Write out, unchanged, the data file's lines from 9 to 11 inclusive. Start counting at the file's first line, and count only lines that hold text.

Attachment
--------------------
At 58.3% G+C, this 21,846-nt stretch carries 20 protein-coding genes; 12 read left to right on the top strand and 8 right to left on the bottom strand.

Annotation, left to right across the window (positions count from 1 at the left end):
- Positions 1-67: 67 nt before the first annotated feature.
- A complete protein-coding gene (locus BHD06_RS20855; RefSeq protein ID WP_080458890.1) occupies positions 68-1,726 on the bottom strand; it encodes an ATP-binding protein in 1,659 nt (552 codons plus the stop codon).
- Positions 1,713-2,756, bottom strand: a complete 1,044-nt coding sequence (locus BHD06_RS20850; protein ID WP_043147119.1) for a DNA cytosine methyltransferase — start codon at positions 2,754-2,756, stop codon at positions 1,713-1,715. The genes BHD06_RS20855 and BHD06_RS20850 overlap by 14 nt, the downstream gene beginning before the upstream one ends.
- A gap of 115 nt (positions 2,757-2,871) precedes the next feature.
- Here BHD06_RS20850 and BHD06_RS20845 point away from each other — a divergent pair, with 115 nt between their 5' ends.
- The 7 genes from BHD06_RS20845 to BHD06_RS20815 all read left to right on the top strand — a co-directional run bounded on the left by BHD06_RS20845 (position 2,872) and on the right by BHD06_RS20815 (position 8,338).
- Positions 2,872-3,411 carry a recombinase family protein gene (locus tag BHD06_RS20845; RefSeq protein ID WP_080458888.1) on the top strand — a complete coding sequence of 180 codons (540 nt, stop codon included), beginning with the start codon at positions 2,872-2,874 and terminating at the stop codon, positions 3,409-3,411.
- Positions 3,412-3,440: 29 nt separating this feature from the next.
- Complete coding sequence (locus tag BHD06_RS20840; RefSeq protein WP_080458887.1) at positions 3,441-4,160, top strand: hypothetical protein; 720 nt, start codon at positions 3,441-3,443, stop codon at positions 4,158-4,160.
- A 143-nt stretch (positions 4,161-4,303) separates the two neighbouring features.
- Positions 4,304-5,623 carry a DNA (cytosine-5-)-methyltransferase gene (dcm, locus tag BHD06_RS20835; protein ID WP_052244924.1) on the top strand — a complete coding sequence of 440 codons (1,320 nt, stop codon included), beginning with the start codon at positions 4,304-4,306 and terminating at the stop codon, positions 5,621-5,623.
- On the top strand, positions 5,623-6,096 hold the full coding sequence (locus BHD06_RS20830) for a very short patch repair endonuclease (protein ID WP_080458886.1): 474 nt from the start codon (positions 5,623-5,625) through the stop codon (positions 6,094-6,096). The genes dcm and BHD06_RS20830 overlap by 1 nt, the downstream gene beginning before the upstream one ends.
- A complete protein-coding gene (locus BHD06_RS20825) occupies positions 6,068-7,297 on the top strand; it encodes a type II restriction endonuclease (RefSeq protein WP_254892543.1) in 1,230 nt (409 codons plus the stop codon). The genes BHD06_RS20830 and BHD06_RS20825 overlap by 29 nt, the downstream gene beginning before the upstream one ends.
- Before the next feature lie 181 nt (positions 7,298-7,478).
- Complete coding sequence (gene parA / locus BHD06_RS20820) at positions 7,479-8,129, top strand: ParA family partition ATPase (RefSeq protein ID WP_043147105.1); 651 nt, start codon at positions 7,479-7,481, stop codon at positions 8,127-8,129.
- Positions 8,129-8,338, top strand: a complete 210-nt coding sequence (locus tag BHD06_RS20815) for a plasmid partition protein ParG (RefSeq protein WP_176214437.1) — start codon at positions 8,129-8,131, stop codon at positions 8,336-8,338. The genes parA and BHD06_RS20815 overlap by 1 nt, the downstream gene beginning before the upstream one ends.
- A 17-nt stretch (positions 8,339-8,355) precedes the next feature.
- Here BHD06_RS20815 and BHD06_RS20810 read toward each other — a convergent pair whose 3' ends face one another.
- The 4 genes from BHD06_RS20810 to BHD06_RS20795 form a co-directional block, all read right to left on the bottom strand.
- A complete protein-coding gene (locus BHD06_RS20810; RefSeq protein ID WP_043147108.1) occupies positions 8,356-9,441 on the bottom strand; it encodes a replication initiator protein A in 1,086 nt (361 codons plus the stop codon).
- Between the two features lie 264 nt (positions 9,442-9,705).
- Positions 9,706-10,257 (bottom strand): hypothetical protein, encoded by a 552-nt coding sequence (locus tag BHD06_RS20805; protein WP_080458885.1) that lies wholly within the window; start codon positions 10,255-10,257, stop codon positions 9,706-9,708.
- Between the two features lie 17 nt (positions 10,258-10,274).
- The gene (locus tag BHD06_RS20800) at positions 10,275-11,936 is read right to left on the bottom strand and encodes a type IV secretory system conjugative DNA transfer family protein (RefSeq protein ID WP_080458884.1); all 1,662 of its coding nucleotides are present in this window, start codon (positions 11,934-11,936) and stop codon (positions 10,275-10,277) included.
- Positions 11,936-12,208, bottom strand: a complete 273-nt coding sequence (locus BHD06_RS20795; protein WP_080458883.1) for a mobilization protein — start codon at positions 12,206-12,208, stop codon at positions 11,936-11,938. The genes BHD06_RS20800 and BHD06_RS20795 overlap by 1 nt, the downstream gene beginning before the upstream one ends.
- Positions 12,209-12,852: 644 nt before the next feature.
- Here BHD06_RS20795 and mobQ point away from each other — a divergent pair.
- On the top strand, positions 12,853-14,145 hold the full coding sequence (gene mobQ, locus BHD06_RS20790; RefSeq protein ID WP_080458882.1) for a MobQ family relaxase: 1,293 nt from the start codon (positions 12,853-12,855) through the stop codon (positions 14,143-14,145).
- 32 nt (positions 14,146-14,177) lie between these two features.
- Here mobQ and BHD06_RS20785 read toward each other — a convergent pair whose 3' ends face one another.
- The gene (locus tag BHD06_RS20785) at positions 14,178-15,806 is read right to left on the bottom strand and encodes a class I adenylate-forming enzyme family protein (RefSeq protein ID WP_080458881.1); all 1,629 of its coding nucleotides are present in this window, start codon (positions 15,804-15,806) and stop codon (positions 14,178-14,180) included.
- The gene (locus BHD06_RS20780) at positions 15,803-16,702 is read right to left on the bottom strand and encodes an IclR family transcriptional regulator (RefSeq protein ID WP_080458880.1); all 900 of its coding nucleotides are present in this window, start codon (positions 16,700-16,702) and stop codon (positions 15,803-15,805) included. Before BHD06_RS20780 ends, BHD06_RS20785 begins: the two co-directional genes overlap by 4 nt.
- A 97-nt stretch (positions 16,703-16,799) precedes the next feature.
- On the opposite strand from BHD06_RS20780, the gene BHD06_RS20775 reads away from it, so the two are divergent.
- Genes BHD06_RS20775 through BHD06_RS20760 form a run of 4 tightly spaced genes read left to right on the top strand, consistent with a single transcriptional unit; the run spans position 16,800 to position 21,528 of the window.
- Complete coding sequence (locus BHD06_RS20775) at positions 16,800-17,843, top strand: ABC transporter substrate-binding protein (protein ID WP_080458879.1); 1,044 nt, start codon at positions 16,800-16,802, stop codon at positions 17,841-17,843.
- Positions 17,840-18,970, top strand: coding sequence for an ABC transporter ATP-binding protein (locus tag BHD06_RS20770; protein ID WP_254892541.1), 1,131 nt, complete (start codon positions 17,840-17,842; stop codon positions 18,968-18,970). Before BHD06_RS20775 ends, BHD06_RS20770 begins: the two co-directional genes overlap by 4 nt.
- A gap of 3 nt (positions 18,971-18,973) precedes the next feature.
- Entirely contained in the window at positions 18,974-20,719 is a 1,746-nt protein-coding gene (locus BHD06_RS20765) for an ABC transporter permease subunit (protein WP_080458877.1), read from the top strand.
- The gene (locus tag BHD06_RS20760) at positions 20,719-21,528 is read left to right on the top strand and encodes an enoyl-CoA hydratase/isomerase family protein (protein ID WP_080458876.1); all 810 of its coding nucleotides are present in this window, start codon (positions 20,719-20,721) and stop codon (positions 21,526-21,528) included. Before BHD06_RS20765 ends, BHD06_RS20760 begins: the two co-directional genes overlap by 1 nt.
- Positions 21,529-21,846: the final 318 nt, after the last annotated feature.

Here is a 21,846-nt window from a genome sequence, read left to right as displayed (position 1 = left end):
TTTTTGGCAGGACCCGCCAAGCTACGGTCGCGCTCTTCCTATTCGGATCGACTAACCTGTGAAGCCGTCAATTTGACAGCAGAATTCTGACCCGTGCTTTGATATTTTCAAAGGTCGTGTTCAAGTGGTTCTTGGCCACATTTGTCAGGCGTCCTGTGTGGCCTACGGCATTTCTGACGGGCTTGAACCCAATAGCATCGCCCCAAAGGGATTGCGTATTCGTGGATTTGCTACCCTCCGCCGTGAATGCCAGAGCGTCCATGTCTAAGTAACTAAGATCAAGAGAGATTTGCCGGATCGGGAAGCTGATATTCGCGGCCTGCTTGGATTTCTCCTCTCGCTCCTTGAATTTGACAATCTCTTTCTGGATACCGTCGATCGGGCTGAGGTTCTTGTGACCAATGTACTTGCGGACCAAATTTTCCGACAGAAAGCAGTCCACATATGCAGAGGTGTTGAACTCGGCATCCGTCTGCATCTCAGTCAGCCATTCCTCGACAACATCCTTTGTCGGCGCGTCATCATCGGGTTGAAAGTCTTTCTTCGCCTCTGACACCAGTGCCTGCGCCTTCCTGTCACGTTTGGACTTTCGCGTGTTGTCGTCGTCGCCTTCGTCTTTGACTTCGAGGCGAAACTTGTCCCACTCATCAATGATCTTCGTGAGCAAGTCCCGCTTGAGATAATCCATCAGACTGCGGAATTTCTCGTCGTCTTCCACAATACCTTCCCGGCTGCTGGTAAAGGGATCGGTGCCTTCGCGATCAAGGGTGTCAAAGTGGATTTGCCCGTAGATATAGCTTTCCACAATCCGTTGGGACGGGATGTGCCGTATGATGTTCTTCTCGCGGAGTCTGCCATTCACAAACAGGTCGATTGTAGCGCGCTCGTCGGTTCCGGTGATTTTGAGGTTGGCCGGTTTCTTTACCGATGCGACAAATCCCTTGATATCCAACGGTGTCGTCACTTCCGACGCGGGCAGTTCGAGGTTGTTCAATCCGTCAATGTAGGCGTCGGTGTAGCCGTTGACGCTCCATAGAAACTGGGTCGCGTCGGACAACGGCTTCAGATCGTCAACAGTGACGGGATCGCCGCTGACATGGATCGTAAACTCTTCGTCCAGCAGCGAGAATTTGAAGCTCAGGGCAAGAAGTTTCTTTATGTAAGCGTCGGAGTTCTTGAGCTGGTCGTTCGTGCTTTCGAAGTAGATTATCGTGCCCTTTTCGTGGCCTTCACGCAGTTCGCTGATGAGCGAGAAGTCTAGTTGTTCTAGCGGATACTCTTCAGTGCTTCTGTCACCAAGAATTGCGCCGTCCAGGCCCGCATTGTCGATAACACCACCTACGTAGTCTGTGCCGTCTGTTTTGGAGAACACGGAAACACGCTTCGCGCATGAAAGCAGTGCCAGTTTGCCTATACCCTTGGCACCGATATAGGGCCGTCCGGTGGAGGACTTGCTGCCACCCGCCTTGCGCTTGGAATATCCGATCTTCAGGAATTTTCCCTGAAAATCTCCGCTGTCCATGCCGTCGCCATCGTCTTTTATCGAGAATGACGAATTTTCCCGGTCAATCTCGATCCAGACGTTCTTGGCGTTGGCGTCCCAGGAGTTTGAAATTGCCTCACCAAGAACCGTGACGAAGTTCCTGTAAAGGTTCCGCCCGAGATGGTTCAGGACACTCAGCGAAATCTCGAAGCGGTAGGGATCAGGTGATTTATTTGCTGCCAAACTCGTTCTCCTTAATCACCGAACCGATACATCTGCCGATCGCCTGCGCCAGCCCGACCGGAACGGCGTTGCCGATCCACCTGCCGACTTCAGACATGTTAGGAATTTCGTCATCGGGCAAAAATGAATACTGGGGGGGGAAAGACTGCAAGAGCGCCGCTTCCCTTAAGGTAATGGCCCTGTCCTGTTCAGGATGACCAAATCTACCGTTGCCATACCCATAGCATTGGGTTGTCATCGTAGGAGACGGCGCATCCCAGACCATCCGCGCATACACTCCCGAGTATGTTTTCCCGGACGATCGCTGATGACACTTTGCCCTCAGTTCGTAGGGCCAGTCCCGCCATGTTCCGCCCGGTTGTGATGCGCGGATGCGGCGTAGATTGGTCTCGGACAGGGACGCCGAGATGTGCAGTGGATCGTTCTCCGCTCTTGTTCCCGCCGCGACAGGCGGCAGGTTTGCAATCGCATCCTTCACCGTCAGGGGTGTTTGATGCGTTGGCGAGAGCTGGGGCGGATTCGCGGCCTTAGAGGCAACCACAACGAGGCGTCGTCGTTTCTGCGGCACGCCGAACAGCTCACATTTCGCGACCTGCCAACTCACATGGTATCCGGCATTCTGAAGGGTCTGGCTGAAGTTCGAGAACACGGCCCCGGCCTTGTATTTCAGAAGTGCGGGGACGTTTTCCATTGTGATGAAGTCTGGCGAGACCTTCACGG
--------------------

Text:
- Positions 2,872-3,411 carry a recombinase family protein gene (locus tag BHD06_RS20845; RefSeq protein ID WP_080458888.1) on the top strand — a complete coding sequence of 180 codons (540 nt, stop codon included), beginning with the start codon at positions 2,872-2,874 and terminating at the stop codon, positions 3,409-3,411.
- Positions 3,412-3,440: 29 nt separating this feature from the next.
- Complete coding sequence (locus tag BHD06_RS20840; RefSeq protein WP_080458887.1) at positions 3,441-4,160, top strand: hypothetical protein; 720 nt, start codon at positions 3,441-3,443, stop codon at positions 4,158-4,160.